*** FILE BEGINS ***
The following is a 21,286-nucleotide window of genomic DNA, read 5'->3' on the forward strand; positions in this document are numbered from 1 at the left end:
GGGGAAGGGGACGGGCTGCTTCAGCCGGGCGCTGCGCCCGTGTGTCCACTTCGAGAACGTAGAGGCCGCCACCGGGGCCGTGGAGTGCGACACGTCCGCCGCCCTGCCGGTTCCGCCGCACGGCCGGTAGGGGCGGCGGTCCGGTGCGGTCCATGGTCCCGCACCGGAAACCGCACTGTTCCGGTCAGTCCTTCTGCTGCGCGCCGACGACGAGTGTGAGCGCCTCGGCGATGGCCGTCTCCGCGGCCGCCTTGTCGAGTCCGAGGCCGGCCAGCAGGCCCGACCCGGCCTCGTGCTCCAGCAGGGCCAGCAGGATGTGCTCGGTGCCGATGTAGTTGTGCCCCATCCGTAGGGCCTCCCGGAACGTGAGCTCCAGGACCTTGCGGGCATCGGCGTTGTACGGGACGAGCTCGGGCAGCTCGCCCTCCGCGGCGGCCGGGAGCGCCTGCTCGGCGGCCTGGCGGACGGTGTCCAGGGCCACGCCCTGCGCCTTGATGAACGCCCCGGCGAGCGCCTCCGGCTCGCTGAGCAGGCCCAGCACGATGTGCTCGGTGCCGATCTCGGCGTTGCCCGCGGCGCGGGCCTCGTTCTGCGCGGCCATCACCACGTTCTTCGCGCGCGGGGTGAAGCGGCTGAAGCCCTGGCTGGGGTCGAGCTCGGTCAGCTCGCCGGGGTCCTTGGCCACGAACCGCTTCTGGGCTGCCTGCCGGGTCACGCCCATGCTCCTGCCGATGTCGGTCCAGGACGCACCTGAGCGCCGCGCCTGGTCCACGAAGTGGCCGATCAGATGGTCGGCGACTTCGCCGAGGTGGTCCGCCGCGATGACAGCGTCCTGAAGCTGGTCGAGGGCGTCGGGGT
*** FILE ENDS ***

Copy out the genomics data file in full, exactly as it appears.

The following is a 21,286-nucleotide window of genomic DNA, read 5'->3' on the forward strand; positions in this document are numbered from 1 at the left end:
GGGGAAGGGGACGGGCTGCTTCAGCCGGGCGCTGCGCCCGTGTGTCCACTTCGAGAACGTAGAGGCCGCCACCGGGGCCGTGGAGTGCGACACGTCCGCCGCCCTGCCGGTTCCGCCGCACGGCCGGTAGGGGCGGCGGTCCGGTGCGGTCCATGGTCCCGCACCGGAAACCGCACTGTTCCGGTCAGTCCTTCTGCTGCGCGCCGACGACGAGTGTGAGCGCCTCGGCGATGGCCGTCTCCGCGGCCGCCTTGTCGAGTCCGAGGCCGGCCAGCAGGCCCGACCCGGCCTCGTGCTCCAGCAGGGCCAGCAGGATGTGCTCGGTGCCGATGTAGTTGTGCCCCATCCGTAGGGCCTCCCGGAACGTGAGCTCCAGGACCTTGCGGGCATCGGCGTTGTACGGGACGAGCTCGGGCAGCTCGCCCTCCGCGGCGGCCGGGAGCGCCTGCTCGGCGGCCTGGCGGACGGTGTCCAGGGCCACGCCCTGCGCCTTGATGAACGCCCCGGCGAGCGCCTCCGGCTCGCTGAGCAGGCCCAGCACGATGTGCTCGGTGCCGATCTCGGCGTTGCCCGCGGCGCGGGCCTCGTTCTGCGCGGCCATCACCACGTTCTTCGCGCGCGGGGTGAAGCGGCTGAAGCCCTGGCTGGGGTCGAGCTCGGTCAGCTCGCCGGGGTCCTTGGCCACGAACCGCTTCTGGGCTGCCTGCCGGGTCACGCCCATGCTCCTGCCGATGTCGGTCCAGGACGCACCTGAGCGCCGCGCCTGGTCCACGAAGTGGCCGATCAGATGGTCGGCGACTTCGCCGAGGTGGTCCGCCGCGATGACAGCGTCCTGAAGCTGGTCGAGGGCGTCGGGGT